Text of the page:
Students have the right to learn in their native language or in both languages. This approach applies to children who recently arrived in Norway and children who have limited language skills in Norwegian because of foreign descent. Students can choose their native language as an additional foreign language in secondary schools, says Dag Fjæstad of the National Centre for Multicultural Education, who was invited by the Polish Children and Youth Foundation to attend a seminar for organisations that implement youth and anti-discrimination projects in the framework of the Citizens for Democracy program.
Poland made a positive step towards the Nordic approach by introducing a transition period for students to learn the language before they begin regular education.
I myself attended a Polish school with French as the language of instruction. We spent the first year essentially learning French for 20 hours a week. After than year, we were truly prepared to study all other subject is the language, recalls Aleksandra Ośko, President of the World within Reach Foundation.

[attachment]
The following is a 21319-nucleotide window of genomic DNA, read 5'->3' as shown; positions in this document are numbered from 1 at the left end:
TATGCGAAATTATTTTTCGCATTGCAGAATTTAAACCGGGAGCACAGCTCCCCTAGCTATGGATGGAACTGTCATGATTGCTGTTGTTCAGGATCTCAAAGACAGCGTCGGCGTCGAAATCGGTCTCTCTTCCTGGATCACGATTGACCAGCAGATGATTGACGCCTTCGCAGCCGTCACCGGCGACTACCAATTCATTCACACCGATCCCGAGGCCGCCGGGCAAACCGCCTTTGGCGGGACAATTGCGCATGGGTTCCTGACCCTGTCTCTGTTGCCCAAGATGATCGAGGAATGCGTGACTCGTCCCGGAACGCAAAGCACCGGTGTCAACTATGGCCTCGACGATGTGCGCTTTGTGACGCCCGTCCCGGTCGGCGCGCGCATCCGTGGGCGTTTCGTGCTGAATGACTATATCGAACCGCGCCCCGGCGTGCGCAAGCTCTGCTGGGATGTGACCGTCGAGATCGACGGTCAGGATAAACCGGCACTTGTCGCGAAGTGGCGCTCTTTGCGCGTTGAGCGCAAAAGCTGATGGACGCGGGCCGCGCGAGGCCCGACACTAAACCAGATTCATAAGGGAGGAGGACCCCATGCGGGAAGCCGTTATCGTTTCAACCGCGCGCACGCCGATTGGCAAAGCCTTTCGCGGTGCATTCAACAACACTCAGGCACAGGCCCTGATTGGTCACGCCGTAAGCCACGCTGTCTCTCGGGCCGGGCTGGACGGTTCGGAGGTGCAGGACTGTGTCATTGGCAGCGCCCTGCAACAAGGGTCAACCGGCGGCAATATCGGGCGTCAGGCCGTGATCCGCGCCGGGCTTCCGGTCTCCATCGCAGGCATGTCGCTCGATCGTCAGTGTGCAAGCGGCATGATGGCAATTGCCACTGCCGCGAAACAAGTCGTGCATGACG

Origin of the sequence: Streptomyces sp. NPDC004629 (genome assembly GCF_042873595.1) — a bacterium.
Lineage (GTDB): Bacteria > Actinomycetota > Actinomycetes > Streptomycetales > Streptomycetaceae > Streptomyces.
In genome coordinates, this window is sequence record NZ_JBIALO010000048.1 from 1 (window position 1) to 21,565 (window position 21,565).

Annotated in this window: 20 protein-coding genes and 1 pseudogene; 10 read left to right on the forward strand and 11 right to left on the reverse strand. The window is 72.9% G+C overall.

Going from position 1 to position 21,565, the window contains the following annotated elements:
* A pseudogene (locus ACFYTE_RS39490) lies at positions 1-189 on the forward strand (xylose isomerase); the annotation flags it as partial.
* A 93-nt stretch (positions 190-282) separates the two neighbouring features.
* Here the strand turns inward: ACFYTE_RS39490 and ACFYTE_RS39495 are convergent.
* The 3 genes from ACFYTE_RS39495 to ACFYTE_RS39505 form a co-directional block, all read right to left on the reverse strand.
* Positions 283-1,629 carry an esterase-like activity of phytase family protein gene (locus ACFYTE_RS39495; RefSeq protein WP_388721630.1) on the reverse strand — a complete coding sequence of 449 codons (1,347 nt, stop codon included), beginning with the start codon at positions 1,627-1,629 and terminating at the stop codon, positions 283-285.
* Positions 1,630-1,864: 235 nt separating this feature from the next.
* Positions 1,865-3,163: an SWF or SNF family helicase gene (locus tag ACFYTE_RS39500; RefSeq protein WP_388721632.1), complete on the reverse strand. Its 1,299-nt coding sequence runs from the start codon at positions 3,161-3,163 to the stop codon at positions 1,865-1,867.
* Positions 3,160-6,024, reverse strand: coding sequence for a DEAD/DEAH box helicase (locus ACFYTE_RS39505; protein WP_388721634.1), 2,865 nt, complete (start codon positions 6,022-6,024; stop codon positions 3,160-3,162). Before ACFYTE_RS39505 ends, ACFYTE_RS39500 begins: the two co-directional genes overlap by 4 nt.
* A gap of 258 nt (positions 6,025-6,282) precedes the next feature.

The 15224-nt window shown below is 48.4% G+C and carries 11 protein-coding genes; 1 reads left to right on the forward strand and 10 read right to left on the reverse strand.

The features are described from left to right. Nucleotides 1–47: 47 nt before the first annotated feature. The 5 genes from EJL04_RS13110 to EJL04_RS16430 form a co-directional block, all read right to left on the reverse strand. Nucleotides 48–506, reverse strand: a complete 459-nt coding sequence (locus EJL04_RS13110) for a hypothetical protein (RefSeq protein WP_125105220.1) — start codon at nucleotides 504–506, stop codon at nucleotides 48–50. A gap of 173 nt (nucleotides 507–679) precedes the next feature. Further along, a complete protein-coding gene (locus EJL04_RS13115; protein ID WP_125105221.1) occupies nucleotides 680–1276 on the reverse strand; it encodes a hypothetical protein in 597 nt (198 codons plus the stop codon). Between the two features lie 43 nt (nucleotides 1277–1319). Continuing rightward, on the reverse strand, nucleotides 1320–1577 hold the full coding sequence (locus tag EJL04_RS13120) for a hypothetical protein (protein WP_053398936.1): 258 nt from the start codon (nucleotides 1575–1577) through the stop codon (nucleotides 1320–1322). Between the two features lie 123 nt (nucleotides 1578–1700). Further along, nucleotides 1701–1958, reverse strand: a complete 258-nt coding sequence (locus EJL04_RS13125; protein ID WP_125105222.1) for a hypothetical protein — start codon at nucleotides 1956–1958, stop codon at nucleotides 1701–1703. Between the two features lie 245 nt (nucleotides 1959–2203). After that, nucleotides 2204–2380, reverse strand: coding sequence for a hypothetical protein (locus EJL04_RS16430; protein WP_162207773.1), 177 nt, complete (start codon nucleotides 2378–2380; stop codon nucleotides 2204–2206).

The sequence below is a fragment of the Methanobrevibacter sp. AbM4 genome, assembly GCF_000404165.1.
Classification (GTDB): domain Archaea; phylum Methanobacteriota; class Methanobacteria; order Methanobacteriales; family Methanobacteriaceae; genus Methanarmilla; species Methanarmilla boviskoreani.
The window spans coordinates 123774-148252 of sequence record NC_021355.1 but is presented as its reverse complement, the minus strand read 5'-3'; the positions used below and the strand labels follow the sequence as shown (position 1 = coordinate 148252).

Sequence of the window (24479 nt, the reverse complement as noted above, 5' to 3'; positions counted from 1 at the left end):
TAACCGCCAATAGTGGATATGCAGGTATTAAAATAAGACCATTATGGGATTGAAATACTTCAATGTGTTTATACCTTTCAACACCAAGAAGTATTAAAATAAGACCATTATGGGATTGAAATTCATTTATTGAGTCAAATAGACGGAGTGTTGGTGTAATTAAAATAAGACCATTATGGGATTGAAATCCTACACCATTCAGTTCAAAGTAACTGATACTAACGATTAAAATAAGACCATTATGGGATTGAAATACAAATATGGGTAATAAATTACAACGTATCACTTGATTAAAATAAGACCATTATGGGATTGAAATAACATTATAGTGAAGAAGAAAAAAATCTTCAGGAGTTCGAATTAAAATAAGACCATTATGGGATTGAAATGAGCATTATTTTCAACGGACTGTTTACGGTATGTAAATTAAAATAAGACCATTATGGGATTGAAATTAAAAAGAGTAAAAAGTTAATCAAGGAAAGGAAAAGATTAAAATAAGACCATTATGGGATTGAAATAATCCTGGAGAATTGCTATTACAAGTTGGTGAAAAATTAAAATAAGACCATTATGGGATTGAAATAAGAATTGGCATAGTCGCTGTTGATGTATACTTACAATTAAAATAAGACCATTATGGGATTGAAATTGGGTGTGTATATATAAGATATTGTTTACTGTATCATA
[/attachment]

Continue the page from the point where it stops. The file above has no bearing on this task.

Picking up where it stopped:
However, schools like the one in Mroków are still relatively rare. The total migrant student population in Poland is at 1 per cent, which means it is not seen as priority and some fail to recognise it at all. Municipalities and schools that face the challenge appear to be patching the holes in the system by engaging with non-governmental organisations.
Mini Polish Phrasebook
For example, Mini Polish Phrasebook is a project implemented in the school in Mroków by the STEP Education and Progress Association in partnership with the World within Reach Foundation and Project: Poland.
Any type of support and assistance is important whenever young immigrants land in a Polish school.
The first few weeks were very hard. I was lucky to find a friend quickly, a Polish girl. First, we communicated through drawings. I would draw things and she would tell me what these things were in Polish. Surely, a phrasebook with basic Polish phrases, a survival dictionary of sorts, would have helped initially, concludes YiQi.